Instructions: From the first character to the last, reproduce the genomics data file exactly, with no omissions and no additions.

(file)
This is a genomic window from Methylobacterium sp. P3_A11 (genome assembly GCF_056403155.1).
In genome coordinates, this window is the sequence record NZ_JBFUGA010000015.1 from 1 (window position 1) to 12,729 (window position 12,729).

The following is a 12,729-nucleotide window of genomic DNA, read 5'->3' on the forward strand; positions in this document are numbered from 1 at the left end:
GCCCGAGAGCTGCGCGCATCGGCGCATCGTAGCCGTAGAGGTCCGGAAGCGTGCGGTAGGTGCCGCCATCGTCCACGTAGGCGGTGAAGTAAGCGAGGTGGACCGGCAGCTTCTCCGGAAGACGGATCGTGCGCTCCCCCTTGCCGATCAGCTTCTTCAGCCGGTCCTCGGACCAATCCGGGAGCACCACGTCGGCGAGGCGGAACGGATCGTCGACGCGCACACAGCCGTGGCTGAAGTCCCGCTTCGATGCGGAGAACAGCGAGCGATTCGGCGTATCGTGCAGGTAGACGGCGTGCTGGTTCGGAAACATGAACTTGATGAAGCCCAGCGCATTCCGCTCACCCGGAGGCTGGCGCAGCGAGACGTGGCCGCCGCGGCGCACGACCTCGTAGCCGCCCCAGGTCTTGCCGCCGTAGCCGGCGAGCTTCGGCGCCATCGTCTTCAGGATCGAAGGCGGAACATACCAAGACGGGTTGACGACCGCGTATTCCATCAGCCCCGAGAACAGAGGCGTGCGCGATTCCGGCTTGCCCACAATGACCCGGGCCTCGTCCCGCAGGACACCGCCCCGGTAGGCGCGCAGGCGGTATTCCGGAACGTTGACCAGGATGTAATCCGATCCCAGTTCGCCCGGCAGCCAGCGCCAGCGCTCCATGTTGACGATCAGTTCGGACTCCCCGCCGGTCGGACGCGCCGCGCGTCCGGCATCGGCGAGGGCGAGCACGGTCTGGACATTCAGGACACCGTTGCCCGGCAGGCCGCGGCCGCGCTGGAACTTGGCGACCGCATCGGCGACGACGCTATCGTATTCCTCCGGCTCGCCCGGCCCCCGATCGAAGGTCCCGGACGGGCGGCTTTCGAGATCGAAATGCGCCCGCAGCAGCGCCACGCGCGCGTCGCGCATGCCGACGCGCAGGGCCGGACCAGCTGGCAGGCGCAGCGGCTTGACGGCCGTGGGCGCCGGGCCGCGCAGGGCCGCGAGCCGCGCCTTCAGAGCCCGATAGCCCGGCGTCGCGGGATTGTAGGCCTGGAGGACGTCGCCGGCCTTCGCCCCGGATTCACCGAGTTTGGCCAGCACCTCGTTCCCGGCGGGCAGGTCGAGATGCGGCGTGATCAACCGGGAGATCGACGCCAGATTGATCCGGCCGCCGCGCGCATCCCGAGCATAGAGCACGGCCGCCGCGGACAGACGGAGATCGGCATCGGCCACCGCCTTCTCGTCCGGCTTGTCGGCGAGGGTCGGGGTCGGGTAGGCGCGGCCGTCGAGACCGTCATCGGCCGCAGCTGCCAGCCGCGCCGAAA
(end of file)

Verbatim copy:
This is a genomic window from Methylobacterium sp. P3_A11 (genome assembly GCF_056403155.1).
In genome coordinates, this window is the sequence record NZ_JBFUGA010000015.1 from 1 (window position 1) to 12,729 (window position 12,729).

The following is a 12,729-nucleotide window of genomic DNA, read 5'->3' on the forward strand; positions in this document are numbered from 1 at the left end:
GCCCGAGAGCTGCGCGCATCGGCGCATCGTAGCCGTAGAGGTCCGGAAGCGTGCGGTAGGTGCCGCCATCGTCCACGTAGGCGGTGAAGTAAGCGAGGTGGACCGGCAGCTTCTCCGGAAGACGGATCGTGCGCTCCCCCTTGCCGATCAGCTTCTTCAGCCGGTCCTCGGACCAATCCGGGAGCACCACGTCGGCGAGGCGGAACGGATCGTCGACGCGCACACAGCCGTGGCTGAAGTCCCGCTTCGATGCGGAGAACAGCGAGCGATTCGGCGTATCGTGCAGGTAGACGGCGTGCTGGTTCGGAAACATGAACTTGATGAAGCCCAGCGCATTCCGCTCACCCGGAGGCTGGCGCAGCGAGACGTGGCCGCCGCGGCGCACGACCTCGTAGCCGCCCCAGGTCTTGCCGCCGTAGCCGGCGAGCTTCGGCGCCATCGTCTTCAGGATCGAAGGCGGAACATACCAAGACGGGTTGACGACCGCGTATTCCATCAGCCCCGAGAACAGAGGCGTGCGCGATTCCGGCTTGCCCACAATGACCCGGGCCTCGTCCCGCAGGACACCGCCCCGGTAGGCGCGCAGGCGGTATTCCGGAACGTTGACCAGGATGTAATCCGATCCCAGTTCGCCCGGCAGCCAGCGCCAGCGCTCCATGTTGACGATCAGTTCGGACTCCCCGCCGGTCGGACGCGCCGCGCGTCCGGCATCGGCGAGGGCGAGCACGGTCTGGACATTCAGGACACCGTTGCCCGGCAGGCCGCGGCCGCGCTGGAACTTGGCGACCGCATCGGCGACGACGCTATCGTATTCCTCCGGCTCGCCCGGCCCCCGATCGAAGGTCCCGGACGGGCGGCTTTCGAGATCGAAATGCGCCCGCAGCAGCGCCACGCGCGCGTCGCGCATGCCGACGCGCAGGGCCGGACCAGCTGGCAGGCGCAGCGGCTTGACGGCCGTGGGCGCCGGGCCGCGCAGGGCCGCGAGCCGCGCCTTCAGAGCCCGATAGCCCGGCGTCGCGGGATTGTAGGCCTGGAGGACGTCGCCGGCCTTCGCCCCGGATTCACCGAGTTTGGCCAGCACCTCGTTCCCGGCGGGCAGGTCGAGATGCGGCGTGATCAACCGGGAGATCGACGCCAGATTGATCCGGCCGCCGCGCGCATCCCGAGCATAGAGCACGGCCGCCGCGGACAGACGGAGATCGGCATCGGCCACCGCCTTCTCGTCCGGCTTGTCGGCGAGGGTCGGGGTCGGGTAGGCGCGGCCGTCGAGACCGTCATCGGCCGCAGCTGCCAGCCGCGCCGAAA